graeme leggett

New icon design

"We also used gestalt principles to further emphasize key product changes"

I think I get what they mean, but I'm sure they could have used more understandable language to say something along the lines of - "we bore in mind that these programs are all related to each other and that the apps have changed over the years"

As opposed to readers thinking "Gestalt - isn't that what the Borg are...or was that thingy's lot in DS9"

YouTube fight gets dirty: Kids urged to pester parents over Article 13

graeme leggett

Re: Isn't it bad?

I don't think I was implying that. But I see a lot of of copyright material on youtube and the impression I get is that if youtube wanted to they could throw tech at the problem.

What woudl the knock on effect be if the averager user uploaded a video and it took 5 minutes or 50 minutes for the system to "validate" it?

graeme leggett

Re: Isn't it bad?

"that is impossible for Google to do, they simply can't afford to hire enough people to do that"

That's an interesting statement because I'm sure Google/Alphabet have implied before now that they are masters of AI and search. Do they need humans, or is it sufficient that show they have made a reasonable attempt to vet content.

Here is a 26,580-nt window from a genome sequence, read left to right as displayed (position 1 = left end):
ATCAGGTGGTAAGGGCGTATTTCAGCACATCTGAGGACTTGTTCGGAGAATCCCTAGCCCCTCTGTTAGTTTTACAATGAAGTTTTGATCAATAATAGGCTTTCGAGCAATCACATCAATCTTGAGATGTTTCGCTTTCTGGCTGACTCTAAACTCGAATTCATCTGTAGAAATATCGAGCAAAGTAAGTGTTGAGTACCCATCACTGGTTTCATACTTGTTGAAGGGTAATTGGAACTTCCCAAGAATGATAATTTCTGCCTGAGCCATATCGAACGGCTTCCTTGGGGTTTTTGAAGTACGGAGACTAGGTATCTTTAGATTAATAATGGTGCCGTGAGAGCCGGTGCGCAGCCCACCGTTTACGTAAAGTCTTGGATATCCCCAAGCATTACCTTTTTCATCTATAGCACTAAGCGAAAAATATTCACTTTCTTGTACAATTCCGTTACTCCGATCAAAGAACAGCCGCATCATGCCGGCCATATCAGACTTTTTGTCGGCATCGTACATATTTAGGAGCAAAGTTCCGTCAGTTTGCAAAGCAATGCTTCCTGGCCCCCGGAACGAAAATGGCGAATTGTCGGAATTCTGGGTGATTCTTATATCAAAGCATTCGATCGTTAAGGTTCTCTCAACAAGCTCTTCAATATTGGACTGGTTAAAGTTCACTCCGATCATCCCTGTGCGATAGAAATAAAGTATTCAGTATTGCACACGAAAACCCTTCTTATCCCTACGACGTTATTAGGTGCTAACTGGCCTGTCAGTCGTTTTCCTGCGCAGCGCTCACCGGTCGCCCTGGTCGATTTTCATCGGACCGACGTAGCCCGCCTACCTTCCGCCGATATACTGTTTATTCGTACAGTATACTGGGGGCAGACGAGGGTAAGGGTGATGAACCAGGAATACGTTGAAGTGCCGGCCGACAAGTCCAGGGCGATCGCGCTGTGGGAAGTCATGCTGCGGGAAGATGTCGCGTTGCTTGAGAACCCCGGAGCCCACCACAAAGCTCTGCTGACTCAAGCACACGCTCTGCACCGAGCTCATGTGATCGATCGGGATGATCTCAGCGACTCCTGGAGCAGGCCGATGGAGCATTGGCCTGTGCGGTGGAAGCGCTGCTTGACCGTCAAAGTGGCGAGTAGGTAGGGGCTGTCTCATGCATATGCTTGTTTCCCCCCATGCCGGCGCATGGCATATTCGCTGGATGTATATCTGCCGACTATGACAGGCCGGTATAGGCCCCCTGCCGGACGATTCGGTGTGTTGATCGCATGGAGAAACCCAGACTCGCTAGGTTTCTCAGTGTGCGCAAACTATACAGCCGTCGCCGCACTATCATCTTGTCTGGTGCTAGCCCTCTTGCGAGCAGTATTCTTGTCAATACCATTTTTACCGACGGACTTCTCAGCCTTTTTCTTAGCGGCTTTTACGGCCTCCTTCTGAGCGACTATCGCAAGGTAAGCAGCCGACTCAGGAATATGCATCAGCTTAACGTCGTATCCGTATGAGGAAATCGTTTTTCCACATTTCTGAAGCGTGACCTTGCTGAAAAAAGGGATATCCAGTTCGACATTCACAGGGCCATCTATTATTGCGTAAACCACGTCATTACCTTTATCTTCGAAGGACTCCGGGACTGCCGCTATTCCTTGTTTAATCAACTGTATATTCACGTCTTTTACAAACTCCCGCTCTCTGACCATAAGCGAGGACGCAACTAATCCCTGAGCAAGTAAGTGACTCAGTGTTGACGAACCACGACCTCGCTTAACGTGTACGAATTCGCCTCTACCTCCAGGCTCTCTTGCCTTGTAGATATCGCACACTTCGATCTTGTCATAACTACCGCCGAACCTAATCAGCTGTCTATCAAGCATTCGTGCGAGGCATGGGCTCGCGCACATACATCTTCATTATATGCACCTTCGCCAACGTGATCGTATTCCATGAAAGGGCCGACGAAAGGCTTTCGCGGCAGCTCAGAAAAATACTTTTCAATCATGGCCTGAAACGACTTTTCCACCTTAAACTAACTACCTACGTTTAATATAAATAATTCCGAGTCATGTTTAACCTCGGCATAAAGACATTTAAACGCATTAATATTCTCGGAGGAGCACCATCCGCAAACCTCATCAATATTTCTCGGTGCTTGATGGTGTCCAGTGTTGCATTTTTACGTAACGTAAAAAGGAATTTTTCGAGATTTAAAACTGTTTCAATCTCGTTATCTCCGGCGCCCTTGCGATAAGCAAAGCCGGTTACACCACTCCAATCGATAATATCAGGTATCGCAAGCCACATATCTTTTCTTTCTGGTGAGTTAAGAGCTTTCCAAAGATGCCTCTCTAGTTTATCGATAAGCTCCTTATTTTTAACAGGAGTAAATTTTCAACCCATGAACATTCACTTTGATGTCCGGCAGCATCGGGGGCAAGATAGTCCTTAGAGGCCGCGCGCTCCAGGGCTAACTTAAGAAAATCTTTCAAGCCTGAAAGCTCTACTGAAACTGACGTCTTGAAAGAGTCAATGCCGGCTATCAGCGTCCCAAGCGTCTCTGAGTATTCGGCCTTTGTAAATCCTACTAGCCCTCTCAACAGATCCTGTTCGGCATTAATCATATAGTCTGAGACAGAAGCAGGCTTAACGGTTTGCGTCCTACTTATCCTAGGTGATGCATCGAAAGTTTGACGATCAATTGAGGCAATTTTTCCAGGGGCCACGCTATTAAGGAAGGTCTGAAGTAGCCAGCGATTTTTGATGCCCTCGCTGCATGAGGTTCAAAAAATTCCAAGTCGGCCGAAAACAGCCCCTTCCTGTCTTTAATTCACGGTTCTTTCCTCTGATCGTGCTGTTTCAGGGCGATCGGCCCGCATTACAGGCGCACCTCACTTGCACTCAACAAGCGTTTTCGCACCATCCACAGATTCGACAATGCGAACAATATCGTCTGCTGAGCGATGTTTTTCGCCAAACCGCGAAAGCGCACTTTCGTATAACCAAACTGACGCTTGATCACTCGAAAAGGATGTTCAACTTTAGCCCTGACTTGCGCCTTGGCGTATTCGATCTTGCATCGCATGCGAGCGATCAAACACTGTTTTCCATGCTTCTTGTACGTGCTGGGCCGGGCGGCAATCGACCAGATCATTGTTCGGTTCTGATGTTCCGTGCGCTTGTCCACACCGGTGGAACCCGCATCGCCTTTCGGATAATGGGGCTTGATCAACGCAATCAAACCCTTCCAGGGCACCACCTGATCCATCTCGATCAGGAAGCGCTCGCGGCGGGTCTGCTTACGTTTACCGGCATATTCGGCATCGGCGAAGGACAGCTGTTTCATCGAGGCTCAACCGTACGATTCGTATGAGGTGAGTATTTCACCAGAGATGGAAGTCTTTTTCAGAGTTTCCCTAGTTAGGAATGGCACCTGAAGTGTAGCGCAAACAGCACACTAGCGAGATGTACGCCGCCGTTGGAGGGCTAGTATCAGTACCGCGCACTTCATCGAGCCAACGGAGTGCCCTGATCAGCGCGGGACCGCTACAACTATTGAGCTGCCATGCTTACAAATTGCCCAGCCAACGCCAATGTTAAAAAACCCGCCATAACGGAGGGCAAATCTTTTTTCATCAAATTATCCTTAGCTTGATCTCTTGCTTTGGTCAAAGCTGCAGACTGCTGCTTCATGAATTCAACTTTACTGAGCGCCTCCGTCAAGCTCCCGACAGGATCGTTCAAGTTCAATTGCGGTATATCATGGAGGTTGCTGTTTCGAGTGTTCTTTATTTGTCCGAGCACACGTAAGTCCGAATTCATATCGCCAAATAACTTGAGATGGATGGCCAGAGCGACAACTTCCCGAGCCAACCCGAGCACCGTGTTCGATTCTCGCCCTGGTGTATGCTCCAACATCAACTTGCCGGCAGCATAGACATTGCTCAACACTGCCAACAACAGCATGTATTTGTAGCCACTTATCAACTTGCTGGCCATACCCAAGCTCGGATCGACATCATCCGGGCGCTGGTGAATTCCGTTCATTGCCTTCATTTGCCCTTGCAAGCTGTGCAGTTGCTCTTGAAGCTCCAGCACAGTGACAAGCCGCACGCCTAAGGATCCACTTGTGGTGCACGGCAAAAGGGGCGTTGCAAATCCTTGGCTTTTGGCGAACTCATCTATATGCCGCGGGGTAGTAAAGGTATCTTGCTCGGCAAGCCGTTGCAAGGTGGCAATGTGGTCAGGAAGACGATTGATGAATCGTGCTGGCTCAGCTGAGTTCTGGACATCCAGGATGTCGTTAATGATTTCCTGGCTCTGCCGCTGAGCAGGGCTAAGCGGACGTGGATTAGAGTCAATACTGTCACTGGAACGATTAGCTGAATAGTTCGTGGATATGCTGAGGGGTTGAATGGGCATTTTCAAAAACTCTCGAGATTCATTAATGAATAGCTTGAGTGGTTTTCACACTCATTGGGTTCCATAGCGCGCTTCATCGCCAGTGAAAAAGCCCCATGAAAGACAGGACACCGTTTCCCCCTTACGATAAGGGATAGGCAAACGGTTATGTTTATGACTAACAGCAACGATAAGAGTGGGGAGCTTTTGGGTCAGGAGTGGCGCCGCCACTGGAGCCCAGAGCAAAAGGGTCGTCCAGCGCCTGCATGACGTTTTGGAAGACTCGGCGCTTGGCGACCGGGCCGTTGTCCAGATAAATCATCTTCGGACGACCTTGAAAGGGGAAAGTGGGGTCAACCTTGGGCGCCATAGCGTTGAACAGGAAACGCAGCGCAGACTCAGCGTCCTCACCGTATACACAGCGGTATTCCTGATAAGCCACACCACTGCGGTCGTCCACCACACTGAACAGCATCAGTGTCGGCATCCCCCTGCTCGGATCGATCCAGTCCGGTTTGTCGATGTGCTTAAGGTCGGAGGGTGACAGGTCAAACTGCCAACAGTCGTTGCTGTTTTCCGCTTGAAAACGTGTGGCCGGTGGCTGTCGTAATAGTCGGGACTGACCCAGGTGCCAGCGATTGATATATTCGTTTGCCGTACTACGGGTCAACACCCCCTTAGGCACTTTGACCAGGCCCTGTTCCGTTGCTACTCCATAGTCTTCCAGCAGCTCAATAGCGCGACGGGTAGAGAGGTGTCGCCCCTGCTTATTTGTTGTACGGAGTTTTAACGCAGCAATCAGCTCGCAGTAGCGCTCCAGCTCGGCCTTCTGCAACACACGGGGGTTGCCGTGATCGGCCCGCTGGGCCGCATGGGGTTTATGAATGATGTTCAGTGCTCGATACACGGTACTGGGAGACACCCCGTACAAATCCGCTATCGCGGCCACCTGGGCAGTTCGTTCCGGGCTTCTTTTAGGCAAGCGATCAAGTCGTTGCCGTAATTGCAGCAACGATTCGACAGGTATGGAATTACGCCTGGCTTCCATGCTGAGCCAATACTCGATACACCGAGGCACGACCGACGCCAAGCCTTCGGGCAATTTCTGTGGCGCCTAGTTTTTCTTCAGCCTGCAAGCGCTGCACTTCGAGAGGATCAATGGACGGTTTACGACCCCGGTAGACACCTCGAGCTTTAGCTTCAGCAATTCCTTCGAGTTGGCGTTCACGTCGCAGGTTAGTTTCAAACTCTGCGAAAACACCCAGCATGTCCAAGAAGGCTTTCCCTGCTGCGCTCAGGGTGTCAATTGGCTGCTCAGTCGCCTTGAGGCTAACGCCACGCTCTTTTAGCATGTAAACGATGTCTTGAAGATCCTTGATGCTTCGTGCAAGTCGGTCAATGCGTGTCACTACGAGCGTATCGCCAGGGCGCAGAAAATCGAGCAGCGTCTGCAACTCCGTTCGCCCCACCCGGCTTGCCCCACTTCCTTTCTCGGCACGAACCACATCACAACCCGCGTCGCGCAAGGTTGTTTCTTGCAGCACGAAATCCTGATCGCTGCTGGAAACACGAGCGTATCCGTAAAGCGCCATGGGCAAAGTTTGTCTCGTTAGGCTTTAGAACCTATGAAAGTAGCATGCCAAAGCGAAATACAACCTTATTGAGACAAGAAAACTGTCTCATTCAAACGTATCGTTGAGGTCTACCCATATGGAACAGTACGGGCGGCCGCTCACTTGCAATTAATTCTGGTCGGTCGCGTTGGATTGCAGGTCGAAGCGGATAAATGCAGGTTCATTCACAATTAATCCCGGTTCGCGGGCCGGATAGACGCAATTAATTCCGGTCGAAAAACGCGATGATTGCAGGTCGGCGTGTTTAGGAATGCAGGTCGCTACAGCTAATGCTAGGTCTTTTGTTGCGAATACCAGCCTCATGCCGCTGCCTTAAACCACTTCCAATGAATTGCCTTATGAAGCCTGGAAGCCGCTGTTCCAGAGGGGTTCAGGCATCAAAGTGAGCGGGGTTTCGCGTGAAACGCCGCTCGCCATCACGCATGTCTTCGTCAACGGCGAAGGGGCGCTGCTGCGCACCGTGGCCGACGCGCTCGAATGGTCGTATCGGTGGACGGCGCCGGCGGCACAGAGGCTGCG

Also, that a company is unable to exercise its legal requirements without going bust is not a pre-requisiste to letting a company off its legal obligations.

Here's the list of space orgs big and small sparring to send next NASA gear to the Moon

graeme leggett

Re: Bigelow?

But Robert Bigelow is going to be real disappointed when he doesn't find evidence of aliens on the moon.

On the other hand he can blame any system failures on sabotage by aliens already on Earth trying to stop him from discovering their far side base.

Montezuma's Revenge can finally be laid to rest as Uber AI researchers crack the classic game